The Medical Industry is going through a big shift in the 21st century and the biggest factor driving the change is genetics.
Traditionally medical practice has relied upon identifying symptoms to treat and cure diseases. The process starts with a diagnosis, then identifying the nature of the problem and finally prescribing treatment corresponding to the health issue. The process is clearly centred around the ailment itself.
As the technology advances, a number of healthcare start-ups are looking to take a more bottom-up approach towards healthcare – providing treatment based not only on the nature of the disease but more importantly on the nature of a person’s genetic code.
Dr Lawrence Tzang
Identifying the nature and the requirements of a patient’s genetics as a starting point enables doctors and diagnosticians to provide precise treatment and medication. This stops doctors relying on broad-spectrum treatments, and therefore enhances the chances of recovery and minimises the treatment’s risk, https://www.urgentway.com/online-pharmacy/. The example of antibiotics becoming less effective because of their excessive use has been widely reported in the past.
A Hong Kong-based healthcare startup Prenetics is using genetic information to identify how patients’ bodies react to specific diet plans and medicines, making sure that the consumers opt for diets and treatments which have a higher chance of being effective.
Prenetics also provides an ‘inherited cancer screen test’ which assesses a person’s likelihood of developing certain hereditary cancers in their lifetime. It does this by analyzing specific changes (or mutations) in their genes. Only cancers which the global medical and research community have identified as having genetic associations are included in this test.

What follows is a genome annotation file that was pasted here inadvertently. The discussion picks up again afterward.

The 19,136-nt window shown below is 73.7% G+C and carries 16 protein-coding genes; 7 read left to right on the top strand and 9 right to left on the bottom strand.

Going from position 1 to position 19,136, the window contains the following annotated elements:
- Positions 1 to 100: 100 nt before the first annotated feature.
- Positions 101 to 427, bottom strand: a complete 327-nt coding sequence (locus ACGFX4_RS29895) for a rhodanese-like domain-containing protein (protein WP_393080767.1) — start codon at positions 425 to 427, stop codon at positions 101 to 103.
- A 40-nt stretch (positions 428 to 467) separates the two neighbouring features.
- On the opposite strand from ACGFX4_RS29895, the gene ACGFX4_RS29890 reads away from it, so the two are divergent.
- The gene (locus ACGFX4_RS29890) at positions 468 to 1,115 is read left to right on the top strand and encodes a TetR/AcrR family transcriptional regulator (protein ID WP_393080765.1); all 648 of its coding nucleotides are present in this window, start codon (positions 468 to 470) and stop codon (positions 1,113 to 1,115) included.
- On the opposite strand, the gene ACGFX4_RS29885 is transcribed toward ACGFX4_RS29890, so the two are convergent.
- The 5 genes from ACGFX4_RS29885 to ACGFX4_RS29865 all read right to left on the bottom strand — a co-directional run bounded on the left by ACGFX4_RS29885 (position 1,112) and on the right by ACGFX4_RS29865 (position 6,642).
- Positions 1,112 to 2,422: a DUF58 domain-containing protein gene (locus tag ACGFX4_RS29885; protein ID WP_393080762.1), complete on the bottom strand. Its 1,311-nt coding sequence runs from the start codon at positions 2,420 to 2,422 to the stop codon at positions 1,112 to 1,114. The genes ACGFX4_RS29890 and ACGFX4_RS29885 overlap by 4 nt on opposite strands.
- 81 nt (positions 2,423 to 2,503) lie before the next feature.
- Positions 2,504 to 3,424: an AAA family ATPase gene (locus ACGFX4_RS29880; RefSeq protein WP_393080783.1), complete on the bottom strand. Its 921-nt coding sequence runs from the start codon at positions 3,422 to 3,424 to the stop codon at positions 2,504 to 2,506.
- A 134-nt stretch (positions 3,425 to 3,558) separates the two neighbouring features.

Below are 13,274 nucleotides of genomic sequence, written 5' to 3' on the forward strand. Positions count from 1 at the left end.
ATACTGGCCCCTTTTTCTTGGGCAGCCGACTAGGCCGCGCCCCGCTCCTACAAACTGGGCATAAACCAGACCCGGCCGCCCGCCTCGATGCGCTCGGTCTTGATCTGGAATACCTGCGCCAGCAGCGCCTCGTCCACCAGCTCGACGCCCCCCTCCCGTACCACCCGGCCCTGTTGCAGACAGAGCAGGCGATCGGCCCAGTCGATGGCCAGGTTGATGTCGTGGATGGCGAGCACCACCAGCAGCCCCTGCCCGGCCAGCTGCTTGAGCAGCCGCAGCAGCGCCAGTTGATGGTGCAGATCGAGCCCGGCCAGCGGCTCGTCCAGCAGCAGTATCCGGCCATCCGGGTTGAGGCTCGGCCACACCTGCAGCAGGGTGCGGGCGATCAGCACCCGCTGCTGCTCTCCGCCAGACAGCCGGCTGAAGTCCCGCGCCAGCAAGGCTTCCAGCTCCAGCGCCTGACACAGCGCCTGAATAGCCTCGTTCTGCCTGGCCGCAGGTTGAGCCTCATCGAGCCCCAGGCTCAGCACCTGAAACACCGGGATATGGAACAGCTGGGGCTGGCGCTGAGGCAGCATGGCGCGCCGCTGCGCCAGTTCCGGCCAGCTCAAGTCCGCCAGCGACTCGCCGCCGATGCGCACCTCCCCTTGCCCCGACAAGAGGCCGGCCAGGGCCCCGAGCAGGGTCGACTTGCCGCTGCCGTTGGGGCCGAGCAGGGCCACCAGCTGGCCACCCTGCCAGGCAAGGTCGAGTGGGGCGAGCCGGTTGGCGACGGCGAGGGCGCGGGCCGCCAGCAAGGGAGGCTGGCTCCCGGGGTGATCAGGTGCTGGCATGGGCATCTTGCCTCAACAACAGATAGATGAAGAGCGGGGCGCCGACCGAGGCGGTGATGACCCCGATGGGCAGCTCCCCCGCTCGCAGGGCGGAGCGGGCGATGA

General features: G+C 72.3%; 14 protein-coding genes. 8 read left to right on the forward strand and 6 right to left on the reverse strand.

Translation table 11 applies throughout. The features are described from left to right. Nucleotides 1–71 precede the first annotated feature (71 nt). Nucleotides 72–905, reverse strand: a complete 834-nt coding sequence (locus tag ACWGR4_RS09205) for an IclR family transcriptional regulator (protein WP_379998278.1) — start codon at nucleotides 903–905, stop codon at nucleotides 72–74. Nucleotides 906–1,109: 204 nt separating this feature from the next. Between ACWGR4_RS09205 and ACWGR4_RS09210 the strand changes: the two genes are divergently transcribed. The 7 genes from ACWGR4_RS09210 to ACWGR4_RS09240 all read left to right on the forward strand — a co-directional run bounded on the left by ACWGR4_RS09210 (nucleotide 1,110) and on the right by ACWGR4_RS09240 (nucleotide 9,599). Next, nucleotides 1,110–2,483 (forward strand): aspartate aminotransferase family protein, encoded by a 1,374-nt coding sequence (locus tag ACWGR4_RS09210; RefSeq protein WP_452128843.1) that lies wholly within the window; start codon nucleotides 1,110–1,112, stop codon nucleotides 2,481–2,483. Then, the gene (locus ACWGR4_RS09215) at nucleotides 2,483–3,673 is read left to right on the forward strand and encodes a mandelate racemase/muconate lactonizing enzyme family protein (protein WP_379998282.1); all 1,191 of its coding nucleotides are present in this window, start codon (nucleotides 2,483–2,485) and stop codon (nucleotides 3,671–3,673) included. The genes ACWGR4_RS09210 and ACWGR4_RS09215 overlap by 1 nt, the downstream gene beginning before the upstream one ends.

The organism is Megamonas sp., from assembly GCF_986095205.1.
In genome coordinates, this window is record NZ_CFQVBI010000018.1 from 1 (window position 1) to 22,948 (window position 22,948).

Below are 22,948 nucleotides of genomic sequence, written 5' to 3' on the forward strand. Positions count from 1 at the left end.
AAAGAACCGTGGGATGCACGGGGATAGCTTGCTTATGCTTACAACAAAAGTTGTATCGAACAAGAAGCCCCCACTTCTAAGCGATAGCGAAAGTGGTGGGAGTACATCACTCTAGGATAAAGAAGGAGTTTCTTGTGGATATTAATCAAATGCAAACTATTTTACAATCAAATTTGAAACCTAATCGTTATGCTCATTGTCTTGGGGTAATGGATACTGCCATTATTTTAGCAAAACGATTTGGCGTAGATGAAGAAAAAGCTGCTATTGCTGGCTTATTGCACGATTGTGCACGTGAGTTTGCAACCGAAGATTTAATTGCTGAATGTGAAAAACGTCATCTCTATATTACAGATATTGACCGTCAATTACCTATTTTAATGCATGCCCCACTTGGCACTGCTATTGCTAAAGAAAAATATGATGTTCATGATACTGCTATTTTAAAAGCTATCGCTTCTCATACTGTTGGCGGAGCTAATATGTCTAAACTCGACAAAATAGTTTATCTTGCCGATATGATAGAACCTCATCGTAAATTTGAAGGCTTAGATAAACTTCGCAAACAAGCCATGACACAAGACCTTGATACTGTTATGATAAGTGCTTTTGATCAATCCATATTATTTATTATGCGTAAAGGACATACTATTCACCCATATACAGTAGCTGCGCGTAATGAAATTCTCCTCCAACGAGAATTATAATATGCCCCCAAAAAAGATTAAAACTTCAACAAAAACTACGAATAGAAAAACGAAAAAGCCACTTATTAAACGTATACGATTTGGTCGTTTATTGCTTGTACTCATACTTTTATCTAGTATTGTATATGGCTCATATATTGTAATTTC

The result of the test is a DNA based analysis of the customer’s risk profile for the eight most common types of hereditary cancer – breast, stomach, pancreatic, prostate, ovarian, colorectal, melanoma, and uterine. After providing a saliva sample, customers will receive a report with a detailed summary of their results as well as tailored information about steps they can take to lower their risk.
Prenetics has also rolled out a program to screen for genetic health problems, which could lie dormant for generations and hence remain undetected because they show no symptoms. Family Planning Screen is a non-invasive screening for health conditions like Wilson’s disease, cystic fibrosis, and Bloom syndrome which could be passed on to the child. The screening could be done before or soon after conception.
The company has created a DNA based Non-Invasive Prenatal Test (NIPT) for the early detection of fetal health problems. The Prenetics test provides comprehensive testing as early as the tenth week of pregnancy, with 99.9% accuracy and results in just five to seven days.
“Early and accurate prenatal testing is essential because it contributes to better pregnancy management and also offers peace of mind to expectant parents. With traditional screening methods, accuracy is between 80-90%, this means 1 out of 5 pregnancies may not be properly diagnosed. This is a significant figure in the medical world and we intend to use DNA technology to solve this problem,”
– Dr Lawrence Tzang, Co-Founder of Prenetics
Prenetics recently acquired its British counterpart, DNAFit and hopes to expand to a dozen other countries by 2026. The company also works with insurance firms to provide plans to customers based on their genetic profile.
The start-up owns and operates its own DNA laboratory with international quality standards and effective protocols in place for handling samples and conducting DNA test processes. They have had external validation completed by the Core Facilities Genome Sequencing Laboratory (CFGSL) in Hong Kong, with proven genotyping accuracy of 99.9%.
Using genetic information to predict and cure diseases is a massive step towards creating a healthier and more robust society. ‘Prevention is better than cure’ certainly seems more pertinent to medicine than ever before.
Dr Lawrence Tzang
Join the discussion